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Thought leadership

96 Hours at Advertising Week: Four Key Takeaways

Britt Thompson EVP Business Transformation By Britt Thompson, EVP, Business Transformation

   


Last week in New York City, thousands of advertising professionals descended upon Lincoln Center to attend Advertising Week—the premier industry conference of the year. Advertising Week (AW) brings together marketing, advertising, brand, and technology experts to share reflections and predictions about the industry. It’s hard not to get swept up in the excitement of AW; brands present their best case studies, companies showcase their best technologies, and celebrities headline panels. However, in the midst of the buzzwords and flashy tech, there were consistent themes discussed throughout the four days—some ideas we’ve heard before but are increasing in importance; some are new but worth noting.

Rather than focus on the most obvious buzzword topics for these four key takeaways (Mobile first! Artificial intelligence!), I am highlighting the broader ideas that will continue to shape and shift the advertising industry and more importantly, the consumer experience, over the next year. Although AW isn’t purely healthcare focused, my takeaways can be applied to any industry vertical and perhaps are most important for healthcare brands, who face a more significant challenge in building authentic relationships with consumers.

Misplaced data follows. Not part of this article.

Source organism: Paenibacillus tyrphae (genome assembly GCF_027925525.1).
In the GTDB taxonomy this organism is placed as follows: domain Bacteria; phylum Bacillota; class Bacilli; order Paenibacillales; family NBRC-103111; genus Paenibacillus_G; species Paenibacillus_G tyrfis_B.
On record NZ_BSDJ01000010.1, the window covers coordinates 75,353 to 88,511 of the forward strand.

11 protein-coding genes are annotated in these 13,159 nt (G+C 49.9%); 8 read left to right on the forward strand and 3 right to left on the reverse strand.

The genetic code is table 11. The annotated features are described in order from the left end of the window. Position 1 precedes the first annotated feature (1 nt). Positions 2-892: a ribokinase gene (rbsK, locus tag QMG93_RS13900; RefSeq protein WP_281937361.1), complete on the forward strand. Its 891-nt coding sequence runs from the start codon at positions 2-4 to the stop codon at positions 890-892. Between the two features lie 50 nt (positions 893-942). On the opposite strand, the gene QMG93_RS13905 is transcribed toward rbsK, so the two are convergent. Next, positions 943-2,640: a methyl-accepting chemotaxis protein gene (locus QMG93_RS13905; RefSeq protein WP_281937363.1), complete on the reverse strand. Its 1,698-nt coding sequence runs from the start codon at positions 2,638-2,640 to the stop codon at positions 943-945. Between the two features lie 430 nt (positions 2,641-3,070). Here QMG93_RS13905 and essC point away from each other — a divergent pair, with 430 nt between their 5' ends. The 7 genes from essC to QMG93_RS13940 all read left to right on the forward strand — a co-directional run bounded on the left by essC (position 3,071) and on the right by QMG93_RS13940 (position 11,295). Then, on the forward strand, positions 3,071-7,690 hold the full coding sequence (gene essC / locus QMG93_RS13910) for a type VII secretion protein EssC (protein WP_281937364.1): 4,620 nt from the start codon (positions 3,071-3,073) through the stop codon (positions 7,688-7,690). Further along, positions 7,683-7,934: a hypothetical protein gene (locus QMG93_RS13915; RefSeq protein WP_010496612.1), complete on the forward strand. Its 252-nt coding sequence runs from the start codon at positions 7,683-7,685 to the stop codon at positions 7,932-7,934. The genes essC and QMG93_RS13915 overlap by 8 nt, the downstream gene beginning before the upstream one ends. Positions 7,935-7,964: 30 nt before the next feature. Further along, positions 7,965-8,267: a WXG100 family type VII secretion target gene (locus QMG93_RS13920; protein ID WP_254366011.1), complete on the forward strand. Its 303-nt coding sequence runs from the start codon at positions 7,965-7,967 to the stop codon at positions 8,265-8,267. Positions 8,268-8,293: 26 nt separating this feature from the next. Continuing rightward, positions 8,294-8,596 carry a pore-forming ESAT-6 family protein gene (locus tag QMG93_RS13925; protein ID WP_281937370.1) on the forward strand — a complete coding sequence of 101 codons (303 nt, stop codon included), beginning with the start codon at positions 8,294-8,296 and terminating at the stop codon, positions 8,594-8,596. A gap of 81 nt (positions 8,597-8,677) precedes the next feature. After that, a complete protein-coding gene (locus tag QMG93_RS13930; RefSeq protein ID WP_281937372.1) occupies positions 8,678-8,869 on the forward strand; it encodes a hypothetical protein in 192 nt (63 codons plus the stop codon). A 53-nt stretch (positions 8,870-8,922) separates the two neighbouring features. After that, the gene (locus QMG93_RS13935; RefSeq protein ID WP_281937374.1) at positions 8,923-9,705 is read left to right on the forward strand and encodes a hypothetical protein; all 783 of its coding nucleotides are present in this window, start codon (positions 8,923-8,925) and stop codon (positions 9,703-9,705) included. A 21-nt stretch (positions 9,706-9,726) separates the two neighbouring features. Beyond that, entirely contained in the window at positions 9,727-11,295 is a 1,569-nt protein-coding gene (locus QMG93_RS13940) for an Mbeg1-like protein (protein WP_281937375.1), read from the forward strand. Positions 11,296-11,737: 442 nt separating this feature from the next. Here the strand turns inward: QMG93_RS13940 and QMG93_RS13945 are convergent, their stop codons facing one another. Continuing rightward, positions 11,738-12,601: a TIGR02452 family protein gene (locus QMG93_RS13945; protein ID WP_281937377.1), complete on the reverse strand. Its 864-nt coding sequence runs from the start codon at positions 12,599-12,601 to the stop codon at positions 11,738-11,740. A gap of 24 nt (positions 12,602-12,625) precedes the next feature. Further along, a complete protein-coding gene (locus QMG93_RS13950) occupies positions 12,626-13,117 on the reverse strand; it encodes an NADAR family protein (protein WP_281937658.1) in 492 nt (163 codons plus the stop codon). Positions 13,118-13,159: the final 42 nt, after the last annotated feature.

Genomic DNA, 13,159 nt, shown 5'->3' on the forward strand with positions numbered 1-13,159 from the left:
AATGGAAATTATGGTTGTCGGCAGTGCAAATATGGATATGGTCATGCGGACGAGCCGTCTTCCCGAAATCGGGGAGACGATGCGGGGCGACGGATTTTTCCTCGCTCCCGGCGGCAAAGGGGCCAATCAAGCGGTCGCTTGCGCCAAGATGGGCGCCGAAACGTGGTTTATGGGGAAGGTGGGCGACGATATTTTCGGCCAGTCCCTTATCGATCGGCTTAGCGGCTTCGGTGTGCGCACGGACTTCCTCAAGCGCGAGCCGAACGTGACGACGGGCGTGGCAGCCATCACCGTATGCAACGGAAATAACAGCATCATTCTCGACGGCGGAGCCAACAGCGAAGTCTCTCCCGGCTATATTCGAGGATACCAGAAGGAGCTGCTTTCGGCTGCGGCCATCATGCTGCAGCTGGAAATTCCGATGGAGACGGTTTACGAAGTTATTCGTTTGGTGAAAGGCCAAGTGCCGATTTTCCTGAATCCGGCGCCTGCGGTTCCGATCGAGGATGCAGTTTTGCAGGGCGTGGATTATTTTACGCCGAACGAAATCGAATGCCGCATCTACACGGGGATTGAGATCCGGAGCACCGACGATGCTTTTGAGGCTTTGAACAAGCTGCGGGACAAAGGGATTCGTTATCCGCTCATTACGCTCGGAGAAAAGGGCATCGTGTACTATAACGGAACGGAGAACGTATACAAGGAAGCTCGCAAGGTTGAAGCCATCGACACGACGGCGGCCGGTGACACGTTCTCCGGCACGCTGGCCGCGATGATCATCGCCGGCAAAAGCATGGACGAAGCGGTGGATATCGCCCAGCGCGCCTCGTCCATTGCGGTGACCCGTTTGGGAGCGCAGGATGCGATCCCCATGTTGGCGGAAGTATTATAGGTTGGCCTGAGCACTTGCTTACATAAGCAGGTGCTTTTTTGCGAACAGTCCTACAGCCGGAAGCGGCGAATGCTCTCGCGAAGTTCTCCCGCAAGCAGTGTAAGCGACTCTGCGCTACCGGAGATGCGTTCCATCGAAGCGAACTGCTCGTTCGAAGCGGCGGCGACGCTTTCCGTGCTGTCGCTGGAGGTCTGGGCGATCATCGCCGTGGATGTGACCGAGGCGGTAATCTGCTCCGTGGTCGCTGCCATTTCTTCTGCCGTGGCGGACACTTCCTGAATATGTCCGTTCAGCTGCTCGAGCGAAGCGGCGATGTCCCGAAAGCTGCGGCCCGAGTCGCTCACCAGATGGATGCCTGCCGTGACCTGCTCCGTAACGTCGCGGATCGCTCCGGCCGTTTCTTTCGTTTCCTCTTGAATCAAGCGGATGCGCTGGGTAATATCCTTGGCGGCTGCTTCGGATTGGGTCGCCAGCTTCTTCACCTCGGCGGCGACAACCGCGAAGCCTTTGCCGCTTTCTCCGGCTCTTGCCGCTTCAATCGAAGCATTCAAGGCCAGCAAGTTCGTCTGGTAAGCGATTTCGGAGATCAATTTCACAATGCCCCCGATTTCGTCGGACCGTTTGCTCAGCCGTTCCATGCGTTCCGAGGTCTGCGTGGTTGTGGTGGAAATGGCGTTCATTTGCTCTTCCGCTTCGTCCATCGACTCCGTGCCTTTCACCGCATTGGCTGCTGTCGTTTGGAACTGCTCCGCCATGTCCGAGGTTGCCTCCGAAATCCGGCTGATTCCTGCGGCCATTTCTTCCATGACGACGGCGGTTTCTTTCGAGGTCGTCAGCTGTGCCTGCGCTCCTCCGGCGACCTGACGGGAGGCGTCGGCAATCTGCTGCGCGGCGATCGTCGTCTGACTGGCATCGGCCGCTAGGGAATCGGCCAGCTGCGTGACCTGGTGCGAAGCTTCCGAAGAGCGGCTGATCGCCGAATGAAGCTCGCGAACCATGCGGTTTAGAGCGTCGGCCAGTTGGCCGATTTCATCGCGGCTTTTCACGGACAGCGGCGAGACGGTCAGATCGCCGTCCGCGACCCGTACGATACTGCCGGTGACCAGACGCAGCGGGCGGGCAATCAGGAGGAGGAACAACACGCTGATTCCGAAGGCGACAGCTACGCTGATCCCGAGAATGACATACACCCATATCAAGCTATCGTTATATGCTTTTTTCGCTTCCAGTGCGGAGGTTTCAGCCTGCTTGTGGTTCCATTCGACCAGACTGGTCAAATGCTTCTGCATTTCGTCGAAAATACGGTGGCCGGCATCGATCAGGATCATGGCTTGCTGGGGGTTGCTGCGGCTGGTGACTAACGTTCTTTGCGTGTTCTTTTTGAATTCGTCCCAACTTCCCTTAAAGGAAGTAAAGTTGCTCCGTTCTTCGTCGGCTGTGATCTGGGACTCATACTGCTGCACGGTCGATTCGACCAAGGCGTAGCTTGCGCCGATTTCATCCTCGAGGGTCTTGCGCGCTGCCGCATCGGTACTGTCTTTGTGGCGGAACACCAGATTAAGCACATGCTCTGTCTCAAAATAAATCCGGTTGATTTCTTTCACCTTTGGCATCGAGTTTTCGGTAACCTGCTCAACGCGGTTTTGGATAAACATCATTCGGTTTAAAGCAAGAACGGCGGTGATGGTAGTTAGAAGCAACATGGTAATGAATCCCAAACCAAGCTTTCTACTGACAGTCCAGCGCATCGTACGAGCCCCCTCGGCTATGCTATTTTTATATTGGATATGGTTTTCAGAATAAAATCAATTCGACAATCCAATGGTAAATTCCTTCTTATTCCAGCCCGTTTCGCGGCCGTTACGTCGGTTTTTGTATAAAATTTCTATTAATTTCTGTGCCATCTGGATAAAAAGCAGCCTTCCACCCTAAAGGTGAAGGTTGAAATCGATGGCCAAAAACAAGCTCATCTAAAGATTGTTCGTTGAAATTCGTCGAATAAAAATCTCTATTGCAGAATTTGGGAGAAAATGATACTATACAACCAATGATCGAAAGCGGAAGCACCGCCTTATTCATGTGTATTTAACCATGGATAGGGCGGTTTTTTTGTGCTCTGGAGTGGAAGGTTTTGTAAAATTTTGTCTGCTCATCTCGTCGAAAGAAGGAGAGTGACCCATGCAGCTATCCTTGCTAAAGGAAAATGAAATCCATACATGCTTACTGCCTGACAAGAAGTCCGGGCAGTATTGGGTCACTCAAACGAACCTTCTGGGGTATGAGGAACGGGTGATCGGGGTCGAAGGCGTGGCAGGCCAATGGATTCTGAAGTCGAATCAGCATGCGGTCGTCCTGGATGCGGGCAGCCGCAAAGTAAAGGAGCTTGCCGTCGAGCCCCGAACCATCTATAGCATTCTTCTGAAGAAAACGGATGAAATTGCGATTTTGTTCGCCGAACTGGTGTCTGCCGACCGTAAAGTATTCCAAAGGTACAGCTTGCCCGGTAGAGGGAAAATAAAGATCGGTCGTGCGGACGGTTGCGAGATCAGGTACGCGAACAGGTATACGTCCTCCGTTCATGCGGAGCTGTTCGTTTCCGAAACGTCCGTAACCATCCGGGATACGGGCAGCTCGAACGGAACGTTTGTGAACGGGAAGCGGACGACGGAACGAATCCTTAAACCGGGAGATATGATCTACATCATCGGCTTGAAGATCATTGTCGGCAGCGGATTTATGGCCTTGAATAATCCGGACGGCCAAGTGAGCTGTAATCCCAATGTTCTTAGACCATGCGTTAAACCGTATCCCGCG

1. Move over Millennials, Generation Z is Coming.

If Millennials were the opening act, Generation Z is the main event. Born between 1995 and 2002, the oldest Generation Z’er is 23, entering the workforce, and upending the consumer marketplace with their spending power. Generation Z goes head-to-head with Millennials and Baby Boomers in size as one of the largest generational cohorts, and they are the most connected—they’ve never known a life without digital, mobile, or social media. And what Millennials got wrong, Gen Z is on track to get right. Generation Z was raised during the Great Recession, and as a result, their eyes are wide open. They are socially conscious, connected to their communities, and care about world affairs. And they expect the same from their brands. As you’ve likely heard, they spend their money on experiences, not products. They are demanding more from brand relationships than any generation before. Even if your audience target doesn’t include a younger cohort, they can’t be ignored. Why? As these connected generations grow in influence, they will dictate new standards for marketers. If your brand does target younger generations, it’s more important than ever to evaluate your mobile ecosystem, digital video strategy, and social media presence—as this is where the battle for Gen Z will ultimately be won.